- the idea of each player taking responsibility on the field is used, but I'm not sure that people understand what that means
- our initiation of pull play can and should be much faster and could use the opportunity to make ground
Although I was disappointed with how I personally finished the tournament, with unforced throwing errors, I believe I played well overall. I'm really excited to be joining a really fun group of players and look forward to getting to know them more both on and off the pitch.

Observations and Commentary

Rush Rush
I have commented previously about the prevalence of "sorry" comments. The balance of f
rustrations and impatience do seem to manifest in public arenas, where it is semi-anonymous. Do not expect a Londoner to wait half a second at the supermarket to let you through. The same goes on the roads: for drivers, cyclists and pedestrians. One is more important at that time than any other One.

Bike helmets
It is quite weird that there is no compulsory helmets for bike riders here - so i think 50% of Londoners don't wear one. Lee has noticed that probably 80% of commuters do wear one (which is good, especially in this traffic) and ride faster than Melbournians so he's picked up his pace to work.

We've noticed that it is not just an accent with words, but also inflections and emphasis in whole sentences that is different to Australia. To take questions as an example. Where I would ask, "Did you go to the beach?" with rising pitch, a local will start with high pitch and end on low pitch. Another example is, "Did you find what you were looking for?" Here the high pitch lasts to "look". I am used to the reverse, with the start of the sentence being "Didjya". Lee and I feel like we are picking up the speech already.
I am definitely pronouncing my T's, otherwise I'd go thirsty - they don't know what "war-dar" means. Coming across Aussies is a bit weird to hear them talk already.

The water is dehydrating. I don't know how it manages to do it, but everytime I wash, I need moisturiser. Perhaps it has something to do with the calcium build up we're seeing on all the taps, sink and shower. When I first arrived, I noticed that it felt slimy in my mouth, but I don't notice that now.

There is so much pre-prepared food in the supermarket. Less so, now that we're living further out of town, but pre-prepared meals and sandwiches make up a large section of the fridge aisles.
There is also a large selection of curries, but a relatively limited section for noodles, stir-fry sauce and other Asian dishes. I guess it's a reflection of proximity and population immigration?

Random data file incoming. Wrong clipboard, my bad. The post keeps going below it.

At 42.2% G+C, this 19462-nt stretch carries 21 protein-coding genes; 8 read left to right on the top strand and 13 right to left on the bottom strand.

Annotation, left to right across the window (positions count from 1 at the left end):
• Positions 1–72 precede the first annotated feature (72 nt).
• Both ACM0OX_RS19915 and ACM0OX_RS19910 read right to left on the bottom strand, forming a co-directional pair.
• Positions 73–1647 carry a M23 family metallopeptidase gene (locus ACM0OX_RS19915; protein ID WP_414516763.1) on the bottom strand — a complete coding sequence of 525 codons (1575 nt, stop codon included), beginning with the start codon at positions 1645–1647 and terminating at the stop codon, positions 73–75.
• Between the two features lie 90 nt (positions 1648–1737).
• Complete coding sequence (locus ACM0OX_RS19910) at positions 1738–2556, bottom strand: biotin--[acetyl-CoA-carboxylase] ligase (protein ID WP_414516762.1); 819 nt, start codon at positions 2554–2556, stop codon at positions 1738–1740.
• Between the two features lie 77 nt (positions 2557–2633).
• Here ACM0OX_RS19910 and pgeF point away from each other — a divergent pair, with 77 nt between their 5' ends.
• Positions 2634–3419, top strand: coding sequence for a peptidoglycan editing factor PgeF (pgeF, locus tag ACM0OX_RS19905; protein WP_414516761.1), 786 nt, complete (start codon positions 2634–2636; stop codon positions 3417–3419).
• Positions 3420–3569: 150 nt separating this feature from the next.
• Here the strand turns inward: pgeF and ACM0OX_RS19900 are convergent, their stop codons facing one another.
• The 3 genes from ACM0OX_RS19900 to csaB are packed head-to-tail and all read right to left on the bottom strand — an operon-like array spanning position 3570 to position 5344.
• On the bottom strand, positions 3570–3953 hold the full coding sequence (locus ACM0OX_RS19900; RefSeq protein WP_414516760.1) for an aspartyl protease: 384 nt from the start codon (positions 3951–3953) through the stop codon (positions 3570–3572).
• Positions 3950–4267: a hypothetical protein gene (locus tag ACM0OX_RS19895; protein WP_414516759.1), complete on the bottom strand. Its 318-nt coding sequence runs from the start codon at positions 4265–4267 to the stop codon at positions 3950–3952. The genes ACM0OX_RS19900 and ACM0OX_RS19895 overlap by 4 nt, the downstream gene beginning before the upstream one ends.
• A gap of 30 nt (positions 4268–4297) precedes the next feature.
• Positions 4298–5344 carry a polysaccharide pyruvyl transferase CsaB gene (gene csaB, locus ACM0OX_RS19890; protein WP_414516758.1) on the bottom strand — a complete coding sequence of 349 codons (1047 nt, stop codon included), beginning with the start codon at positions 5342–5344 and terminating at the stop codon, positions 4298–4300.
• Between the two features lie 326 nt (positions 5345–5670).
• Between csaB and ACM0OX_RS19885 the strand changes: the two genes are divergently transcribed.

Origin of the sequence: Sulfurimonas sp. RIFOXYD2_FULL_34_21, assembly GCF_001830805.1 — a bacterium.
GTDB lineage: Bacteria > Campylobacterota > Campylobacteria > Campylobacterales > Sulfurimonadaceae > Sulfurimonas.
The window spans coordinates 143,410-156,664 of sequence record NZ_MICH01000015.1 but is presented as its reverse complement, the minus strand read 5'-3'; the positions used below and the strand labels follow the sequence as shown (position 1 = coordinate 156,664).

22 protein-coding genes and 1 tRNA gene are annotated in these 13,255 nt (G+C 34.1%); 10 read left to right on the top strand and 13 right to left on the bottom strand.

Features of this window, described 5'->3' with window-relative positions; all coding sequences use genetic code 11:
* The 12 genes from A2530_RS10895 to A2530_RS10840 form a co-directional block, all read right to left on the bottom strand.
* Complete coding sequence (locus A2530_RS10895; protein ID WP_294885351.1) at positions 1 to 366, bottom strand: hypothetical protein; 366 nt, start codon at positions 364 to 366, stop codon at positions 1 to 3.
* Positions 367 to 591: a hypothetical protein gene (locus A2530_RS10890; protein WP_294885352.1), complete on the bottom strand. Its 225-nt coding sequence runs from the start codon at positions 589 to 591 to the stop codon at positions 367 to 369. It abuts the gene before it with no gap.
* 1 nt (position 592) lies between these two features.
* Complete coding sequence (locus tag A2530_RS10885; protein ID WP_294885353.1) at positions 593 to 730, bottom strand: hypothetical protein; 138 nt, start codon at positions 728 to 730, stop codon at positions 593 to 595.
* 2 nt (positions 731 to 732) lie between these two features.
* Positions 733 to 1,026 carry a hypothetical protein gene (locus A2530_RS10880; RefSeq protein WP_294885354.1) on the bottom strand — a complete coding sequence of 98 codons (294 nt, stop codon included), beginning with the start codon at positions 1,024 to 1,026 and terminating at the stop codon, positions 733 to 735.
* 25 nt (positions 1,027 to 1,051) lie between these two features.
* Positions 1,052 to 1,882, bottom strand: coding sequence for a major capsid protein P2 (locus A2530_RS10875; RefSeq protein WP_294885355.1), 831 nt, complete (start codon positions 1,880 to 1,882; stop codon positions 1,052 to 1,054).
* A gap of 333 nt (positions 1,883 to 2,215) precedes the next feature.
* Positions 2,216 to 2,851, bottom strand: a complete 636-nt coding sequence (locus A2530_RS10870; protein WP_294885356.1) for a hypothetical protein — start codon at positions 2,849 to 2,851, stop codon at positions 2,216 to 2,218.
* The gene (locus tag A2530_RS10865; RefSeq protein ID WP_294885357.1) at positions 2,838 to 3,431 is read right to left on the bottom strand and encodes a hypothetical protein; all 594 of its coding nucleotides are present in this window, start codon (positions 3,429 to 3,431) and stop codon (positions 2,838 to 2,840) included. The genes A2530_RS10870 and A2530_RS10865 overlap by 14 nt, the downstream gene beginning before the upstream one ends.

(Don't bother buying sushi here, it's expensive and poor quality.)

Wednesday, 16 June 2010

A bunch at once

Please excuse our limited posting for the last little while. We moved into our new place in Clapham on the 1st, and have not have internet access at home all that time, despite our best efforts with a telecommunications company here. Although the post office can deliver the equipment, it seems the company can not find where we live and cancel the order to connect us - despite being the same company supplying the previous tenant.

To follow, will be a mish-mash of posts that I have written on my phone over the last few weeks - so not necessarily in order.

Much like when I first arrived in Melbourne I am intrigued with every suburb that I first knew existed through football. There it was Carlton, Fitzroy, St Kilda, Collingwood. Here it is Arsenal, ... and that's the only team I recognise on the Tube map, but I am sure to be enlightened by other people (including Lee) soon.

After visiting the London museum today, I wonder whether archaeology in 500 years time will be Internet recovery. Whether they will pick up a feel for our daily lives through
- Our blogs, leading to a misrepresentation of the number of people who travel
- Facebook statuses, which are fast becoming advertisements to the cause of the day
- Ads that are featured, giving the impression that everyone has too much stomach fat and wants to work from home
- Browser histories

At this stage of technological revolution, will it be a complete misrepresentation as there are fewer elder people who are literate with social networking and not all people blog? In time, will abbreviations like ppl and lol be new words/spellings?

I was one of those people who didn't see the value of spending my time blogging. I have since been surprised by the people reading this - although their ongoing readership is not guaranteed. I believe the most interesting parts to read would be social commentary. While I do promise that will continue, you will know when our integration is complete when that stops. What we see developing for this blog is more of a diary of events and places we go...

With that said, I am going to show you some more of where I have been, what I have seen and what interests me there.

End of May..

Today I visited both the Fashion and Textile museum and the London Museum.

Fashion and Textile Museum
The Fashion and Textile museum were featuring an exhibit called 'Very Sanderson, 150 Years of English Decoration'. It was clear that it was put together by an arts-type person rather than a science-type person as events were not exactly recorded chronologically. Once I grew accustomed to the style, I found it really interesting.

Sanderson is a design and print company which brings quality designs and print to the everyday person as well as commissioned works for the elite. They are well known for their floral-print wallpaper which became the epitomy of English countryside.